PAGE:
Utah Driving Laws for Seniors and Older Drivers

Learn about driving provisions and special programs focused on keeping both Utah's older drivers and roadways safe.

While the myriad rules and regulations enforced by both the Utah Driver License Division (DLD) and Department of Motor Vehicles (DMV) apply to drivers of all ages and stages, the state imposes some special requirements and restrictions on older drivers.

Utah state rules are explained in more detail below, but a couple of them focus on identifying and handling older drivers who may have become unsafe behind the wheel.

Specifically, Utah:

  • requires drivers age 65 and older to pass a vision test each time they renew their licenses, and
  • accepts requests from family members, neighbors and others for the DLD to conduct unsafe driver investigations.

License Renewal Rules for Older Drivers

Special rules apply to drivers who are 65 and older who seek to renew their licenses.

Time limits: All drivers must renew every five years.

Vision test: Required at every renewal for drivers age 65 and older. DLD personnel will conduct a test free. If more comprehensive testing is required, drivers must have an exam performed by an outside healthcare professional, who must complete a Certificate of Visual Examination and conduct the exam within six months of the renewal request.

Written test: May be required if the DLD receives information about potential unsafe driving.

Road test: May be required if the DLD receives information about potential unsafe driving.

Possible License Restrictions

The DLD can place restrictions or conditions on a person’s driver. The most common restriction for older drivers is to require glasses or corrective contact lenses.

In Utah, other common requirements the DLD may impose on older drivers include:

  • wearing a mechanical aid or compensatory device while driving
  • wearing a prosthetic aid while driving
  • driving vehicles equipped with outside rearview mirrors
  • no nighttime driving, and
  • any other restrictions the DLD deems appropriate.

How to Request an Unsafe Driver Investigation in Utah

The Utah DLD will accept information from family members and other concerned citizens with knowledge that a driver may be unsafe on the road.

Those who wish to express their concerns must complete a form, Unsafe Driver Report, have it notarized and submit it to the DLD address noted on the form. The form must include the complainant’s address, phone number, and signature; no anonymous complaints will be accepted—although confidentiality may be requested.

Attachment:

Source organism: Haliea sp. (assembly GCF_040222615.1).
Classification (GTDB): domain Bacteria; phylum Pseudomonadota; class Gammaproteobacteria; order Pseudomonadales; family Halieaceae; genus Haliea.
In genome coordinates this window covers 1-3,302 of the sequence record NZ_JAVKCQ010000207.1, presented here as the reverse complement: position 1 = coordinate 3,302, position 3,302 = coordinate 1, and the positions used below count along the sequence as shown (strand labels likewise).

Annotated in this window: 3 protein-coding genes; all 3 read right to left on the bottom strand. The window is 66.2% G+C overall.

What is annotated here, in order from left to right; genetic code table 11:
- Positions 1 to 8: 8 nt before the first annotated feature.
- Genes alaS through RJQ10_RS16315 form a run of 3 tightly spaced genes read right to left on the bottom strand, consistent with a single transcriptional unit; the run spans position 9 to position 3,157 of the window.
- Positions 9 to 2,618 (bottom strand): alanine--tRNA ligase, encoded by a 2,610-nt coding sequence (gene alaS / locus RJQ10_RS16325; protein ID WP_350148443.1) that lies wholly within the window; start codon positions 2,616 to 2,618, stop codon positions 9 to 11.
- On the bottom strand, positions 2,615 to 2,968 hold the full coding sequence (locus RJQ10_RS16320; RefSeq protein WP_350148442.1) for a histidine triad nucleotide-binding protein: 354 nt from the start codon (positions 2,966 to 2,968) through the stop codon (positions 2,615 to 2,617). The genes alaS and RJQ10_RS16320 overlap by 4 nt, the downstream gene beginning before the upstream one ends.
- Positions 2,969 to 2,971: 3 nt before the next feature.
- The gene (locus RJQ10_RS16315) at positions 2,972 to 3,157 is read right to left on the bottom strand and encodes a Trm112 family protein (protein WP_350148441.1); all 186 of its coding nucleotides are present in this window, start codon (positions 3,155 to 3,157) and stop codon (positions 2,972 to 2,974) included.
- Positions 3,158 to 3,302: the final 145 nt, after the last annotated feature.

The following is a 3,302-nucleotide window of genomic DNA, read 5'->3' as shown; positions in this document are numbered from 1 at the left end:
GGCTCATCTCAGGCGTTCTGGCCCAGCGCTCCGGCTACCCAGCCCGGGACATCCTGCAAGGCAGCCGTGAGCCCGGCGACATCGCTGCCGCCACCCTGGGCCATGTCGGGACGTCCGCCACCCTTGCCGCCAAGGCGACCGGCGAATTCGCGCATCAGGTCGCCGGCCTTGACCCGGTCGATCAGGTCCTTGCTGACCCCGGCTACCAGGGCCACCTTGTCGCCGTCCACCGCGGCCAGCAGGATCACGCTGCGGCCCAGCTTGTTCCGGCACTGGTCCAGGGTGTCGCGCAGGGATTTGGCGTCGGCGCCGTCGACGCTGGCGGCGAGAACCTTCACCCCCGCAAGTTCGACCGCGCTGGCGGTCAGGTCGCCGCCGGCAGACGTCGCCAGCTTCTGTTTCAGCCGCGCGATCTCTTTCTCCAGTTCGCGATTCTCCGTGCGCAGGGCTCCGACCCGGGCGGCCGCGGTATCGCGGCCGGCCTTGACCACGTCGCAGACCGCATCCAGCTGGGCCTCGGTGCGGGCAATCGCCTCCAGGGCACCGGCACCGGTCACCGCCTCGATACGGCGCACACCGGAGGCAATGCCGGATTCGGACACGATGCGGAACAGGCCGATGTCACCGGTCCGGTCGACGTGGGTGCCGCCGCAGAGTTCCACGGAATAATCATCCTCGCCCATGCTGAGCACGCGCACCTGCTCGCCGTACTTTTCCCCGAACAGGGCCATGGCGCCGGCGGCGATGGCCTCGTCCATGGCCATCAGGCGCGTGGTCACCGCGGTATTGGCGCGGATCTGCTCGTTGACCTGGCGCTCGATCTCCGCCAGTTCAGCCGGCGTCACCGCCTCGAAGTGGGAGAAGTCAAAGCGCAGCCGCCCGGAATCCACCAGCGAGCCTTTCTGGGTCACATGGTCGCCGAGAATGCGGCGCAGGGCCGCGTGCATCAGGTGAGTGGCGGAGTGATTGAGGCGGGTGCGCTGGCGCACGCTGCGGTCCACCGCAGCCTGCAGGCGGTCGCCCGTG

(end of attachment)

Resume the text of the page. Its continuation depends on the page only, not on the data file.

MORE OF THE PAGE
Reporting Requirement for Drivers

Utah is one of only a few states that require drivers to complete a health questionnaire verifying that they are physically and emotionally fit to drive. Those with significant health problems—including diabetes, pulmonary or neurologic, psychiatric, emotional, or other conditions that may impede driving—may be required to be examined by a healthcare professional who must complete a comprehensive Functional Ability Evaluation Medical Report.

How to Get a License Reinstated

For information on how to get back a license that has been suspended or revoked in Utah, contact one of the DLD offices located throughout the state.

How to Get Parking Placards or License Plates for a Disabled Driver

Disabled person parking placards and license plates can be issued to drivers with impaired mobility if a licensed medical practitioner certifies the condition.

The placards and plates are available for those who:

  • cannot walk 200 feet without stopping to rest
  • cannot walk without the use of, or assistance from, a brace, crutch, another person, prosthetic device, wheelchair, or other assisting device
  • are severely restricted by lung disease
  • use portable oxygen
  • have a severe cardiac condition, or
  • are severely limited in the ability to walk due to an arthritic, neurological, or orthopedic condition.

To obtain a disabled placard or plate:

Learn More About Utah Driving Rules for Seniors

Websites operated by the Driver License Division (DLD) and Department of Motor Vehicles (DMV) contain a wealth of information for Utah drivers, including licensing and vehicle registration requirements.

Of special interest is the “Driver Handbook” which includes explanations of the laws and regulations that apply to Utah drivers, as well as local rules of the road.

Where to Find a Lawyer for Help

You can use Nolo’s Lawyer Directory to find a local lawyer experienced in representing older people who need help with auto accidents or traffic tickets in Utah.

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